Sequence Space
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Sequence Space

In functional analysis and related areas of mathematics, a sequence space is a vector space whose elements are infinite sequences of real or complex numbers. Equivalently, it is a function space whose elements are functions from the natural numbers to the field K of real or complex numbers. The set of all such functions is naturally identified with the set of all possible infinite sequences with elements in K, and can be turned into a vector space under the operations of pointwise addition of functions and pointwise scalar multiplication. All sequence spaces are linear subspaces of this space. Sequence spaces are typically equipped with a norm, or at least the structure of a topological vector space.

The most important sequence spaces in analysis are the lp spaces, consisting of the p-power summable sequences, with the p-norm. These are special cases of Lp spaces for the counting measure on the set of natural numbers. Other important classes of sequences like convergent sequences or null sequences form sequence spaces, respectively denoted c and c0, with the sup norm. Any sequence space can also be equipped with the topology of pointwise convergence, under which it becomes a special kind of Fréchet space called FK-space.

## Definition

Let K denote the field either of real or complex numbers. Denote by KN the set of all sequences of scalars

$(x_{n})_{n\in \mathbf {N} },\quad x_{n}\in \mathbf {K} .$ This can be turned into a vector space by defining vector addition as

$(x_{n})_{n\in \mathbf {N} }+(y_{n})_{n\in \mathbf {N} }{\stackrel {\rm {def}}{=}}(x_{n}+y_{n})_{n\in \mathbf {N} }$ and the scalar multiplication as

$\alpha (x_{n})_{n\in \mathbf {N} }:=(\alpha x_{n})_{n\in \mathbf {N} }.$ A sequence space is any linear subspace of KN.

### lp spaces

For 0 < p < ?, lp is the subspace of KN consisting of all sequences x = (xn) satisfying

$\sum _{n}|x_{n}|^{p}<\infty .$ If p >= 1, then the real-valued operation $\|\cdot \|_{p}$ defined by

$\|x\|_{p}=\left(\sum _{n}|x_{n}|^{p}\right)^{1/p}$ defines a norm on lp. In fact, lp is a complete metric space with respect to this norm, and therefore is a Banach space.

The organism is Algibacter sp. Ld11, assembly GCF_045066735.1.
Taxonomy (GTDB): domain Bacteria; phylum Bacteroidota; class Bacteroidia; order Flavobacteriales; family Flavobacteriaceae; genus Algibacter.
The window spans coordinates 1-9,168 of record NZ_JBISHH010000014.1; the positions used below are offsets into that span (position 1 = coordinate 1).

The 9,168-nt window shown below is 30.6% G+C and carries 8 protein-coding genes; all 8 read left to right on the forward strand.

If 0 < p < 1, then lp does not carry a norm, but rather a metric defined by

$d(x,y)=\sum _{n}|x_{n}-y_{n}|^{p}.\,$ If p = ?, then l? is defined to be the space of all bounded sequences. With respect to the norm

$\|x\|_{\infty }=\sup _{n}|x_{n}|,$ l? is also a Banach space.

### c, c0 and c00

The space of convergent sequences c is a sequence space. This consists of all x ? KN such that limn->?xn exists. Since every convergent sequence is bounded, c is a linear subspace of l?. It is, moreover, a closed subspace with respect to the infinity norm, and so a Banach space in its own right.

The subspace of null sequences c0 consists of all sequences whose limit is zero. This is a closed subspace of c, and so again a Banach space.

The subspace of eventually zero sequences c00 consists of all sequences which have only finitely many nonzero elements. This is not a closed subspace and therefore is not a Banach space with respect to the infinity norm. For example, the sequence (xn) where xn has 1/k for the first n entries and is zero everywhere else (i.e. xn = (1, 1/2, ..., 1/n, 0, ...)) is Cauchy w.r.t. infinity norm but not convergent (to a sequence in c00).

### Other sequence spaces

The space of bounded series, denote by bs, is the space of sequences x for which

$\sup _{n}\left\vert \sum _{i=0}^{n}x_{i}\right\vert <\infty .$ This space, when equipped with the norm

$\|x\|_{bs}=\sup _{n}\left\vert \sum _{i=0}^{n}x_{i}\right\vert ,$ is a Banach space isometrically isomorphic to l?, via the linear mapping

$(x_{n})_{n\in \mathbf {N} }\mapsto \left(\sum _{i=0}^{n}x_{i}\right)_{n\in \mathbf {N} }.$ The subspace cs consisting of all convergent series is a subspace that goes over to the space c under this isomorphism.

The space ? or $c_{00}$ is defined to be the space of all infinite sequences with only a finite number of non-zero terms (sequences with finite support). This set is dense in many sequence spaces.

## Properties of lp spaces and the space c0

The space l2 is the only lp space that is a Hilbert space, since any norm that is induced by an inner product should satisfy the parallelogram law